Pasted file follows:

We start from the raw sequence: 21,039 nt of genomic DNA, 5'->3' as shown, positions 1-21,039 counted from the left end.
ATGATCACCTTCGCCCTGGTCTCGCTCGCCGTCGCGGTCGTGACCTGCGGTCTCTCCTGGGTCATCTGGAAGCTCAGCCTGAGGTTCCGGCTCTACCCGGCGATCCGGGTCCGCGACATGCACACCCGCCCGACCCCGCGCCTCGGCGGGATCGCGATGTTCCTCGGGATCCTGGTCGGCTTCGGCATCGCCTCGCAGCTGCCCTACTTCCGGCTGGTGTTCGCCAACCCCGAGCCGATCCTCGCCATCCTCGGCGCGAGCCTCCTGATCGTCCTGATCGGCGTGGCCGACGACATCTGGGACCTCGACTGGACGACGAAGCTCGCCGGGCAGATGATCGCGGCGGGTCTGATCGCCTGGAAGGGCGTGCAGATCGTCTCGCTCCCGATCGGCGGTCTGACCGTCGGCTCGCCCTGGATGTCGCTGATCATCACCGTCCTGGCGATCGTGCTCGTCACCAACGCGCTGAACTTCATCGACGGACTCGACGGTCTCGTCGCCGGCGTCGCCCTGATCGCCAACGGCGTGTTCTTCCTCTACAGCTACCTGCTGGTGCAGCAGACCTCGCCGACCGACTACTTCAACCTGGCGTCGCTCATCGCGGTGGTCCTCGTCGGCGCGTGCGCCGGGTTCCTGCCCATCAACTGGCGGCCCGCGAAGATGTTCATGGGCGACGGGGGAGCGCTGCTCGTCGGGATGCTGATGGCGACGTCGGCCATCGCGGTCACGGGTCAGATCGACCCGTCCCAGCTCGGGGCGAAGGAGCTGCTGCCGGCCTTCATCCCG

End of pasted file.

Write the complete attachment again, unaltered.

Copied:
We start from the raw sequence: 21,039 nt of genomic DNA, 5'->3' as shown, positions 1-21,039 counted from the left end.
ATGATCACCTTCGCCCTGGTCTCGCTCGCCGTCGCGGTCGTGACCTGCGGTCTCTCCTGGGTCATCTGGAAGCTCAGCCTGAGGTTCCGGCTCTACCCGGCGATCCGGGTCCGCGACATGCACACCCGCCCGACCCCGCGCCTCGGCGGGATCGCGATGTTCCTCGGGATCCTGGTCGGCTTCGGCATCGCCTCGCAGCTGCCCTACTTCCGGCTGGTGTTCGCCAACCCCGAGCCGATCCTCGCCATCCTCGGCGCGAGCCTCCTGATCGTCCTGATCGGCGTGGCCGACGACATCTGGGACCTCGACTGGACGACGAAGCTCGCCGGGCAGATGATCGCGGCGGGTCTGATCGCCTGGAAGGGCGTGCAGATCGTCTCGCTCCCGATCGGCGGTCTGACCGTCGGCTCGCCCTGGATGTCGCTGATCATCACCGTCCTGGCGATCGTGCTCGTCACCAACGCGCTGAACTTCATCGACGGACTCGACGGTCTCGTCGCCGGCGTCGCCCTGATCGCCAACGGCGTGTTCTTCCTCTACAGCTACCTGCTGGTGCAGCAGACCTCGCCGACCGACTACTTCAACCTGGCGTCGCTCATCGCGGTGGTCCTCGTCGGCGCGTGCGCCGGGTTCCTGCCCATCAACTGGCGGCCCGCGAAGATGTTCATGGGCGACGGGGGAGCGCTGCTCGTCGGGATGCTGATGGCGACGTCGGCCATCGCGGTCACGGGTCAGATCGACCCGTCCCAGCTCGGGGCGAAGGAGCTGCTGCCGGCCTTCATCCCG